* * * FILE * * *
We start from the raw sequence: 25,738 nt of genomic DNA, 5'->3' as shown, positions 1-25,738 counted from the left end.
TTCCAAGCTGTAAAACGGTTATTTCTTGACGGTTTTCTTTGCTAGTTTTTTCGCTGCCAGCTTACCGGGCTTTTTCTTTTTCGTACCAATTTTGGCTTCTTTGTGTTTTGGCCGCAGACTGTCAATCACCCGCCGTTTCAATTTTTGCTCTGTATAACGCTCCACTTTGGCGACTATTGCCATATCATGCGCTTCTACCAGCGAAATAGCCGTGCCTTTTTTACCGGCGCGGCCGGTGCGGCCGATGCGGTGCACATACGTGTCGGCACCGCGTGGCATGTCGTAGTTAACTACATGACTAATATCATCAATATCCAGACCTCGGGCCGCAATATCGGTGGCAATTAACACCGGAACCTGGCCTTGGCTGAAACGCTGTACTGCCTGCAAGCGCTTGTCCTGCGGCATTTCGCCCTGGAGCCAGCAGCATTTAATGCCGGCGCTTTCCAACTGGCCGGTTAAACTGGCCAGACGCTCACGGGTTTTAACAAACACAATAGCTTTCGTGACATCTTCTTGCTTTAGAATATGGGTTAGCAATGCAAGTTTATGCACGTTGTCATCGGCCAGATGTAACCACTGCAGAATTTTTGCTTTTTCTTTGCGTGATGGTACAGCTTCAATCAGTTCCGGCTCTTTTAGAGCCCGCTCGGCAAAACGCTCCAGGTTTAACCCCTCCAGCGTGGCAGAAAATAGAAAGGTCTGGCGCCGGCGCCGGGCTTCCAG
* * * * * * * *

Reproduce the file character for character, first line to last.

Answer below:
We start from the raw sequence: 25,738 nt of genomic DNA, 5'->3' as shown, positions 1-25,738 counted from the left end.
TTCCAAGCTGTAAAACGGTTATTTCTTGACGGTTTTCTTTGCTAGTTTTTTCGCTGCCAGCTTACCGGGCTTTTTCTTTTTCGTACCAATTTTGGCTTCTTTGTGTTTTGGCCGCAGACTGTCAATCACCCGCCGTTTCAATTTTTGCTCTGTATAACGCTCCACTTTGGCGACTATTGCCATATCATGCGCTTCTACCAGCGAAATAGCCGTGCCTTTTTTACCGGCGCGGCCGGTGCGGCCGATGCGGTGCACATACGTGTCGGCACCGCGTGGCATGTCGTAGTTAACTACATGACTAATATCATCAATATCCAGACCTCGGGCCGCAATATCGGTGGCAATTAACACCGGAACCTGGCCTTGGCTGAAACGCTGTACTGCCTGCAAGCGCTTGTCCTGCGGCATTTCGCCCTGGAGCCAGCAGCATTTAATGCCGGCGCTTTCCAACTGGCCGGTTAAACTGGCCAGACGCTCACGGGTTTTAACAAACACAATAGCTTTCGTGACATCTTCTTGCTTTAGAATATGGGTTAGCAATGCAAGTTTATGCACGTTGTCATCGGCCAGATGTAACCACTGCAGAATTTTTGCTTTTTCTTTGCGTGATGGTACAGCTTCAATCAGTTCCGGCTCTTTTAGAGCCCGCTCGGCAAAACGCTCCAGGTTTAACCCCTCCAGCGTGGCAGAAAATAGAAAGGTCTGGCGCCGGCGCCGGGCTTCCAG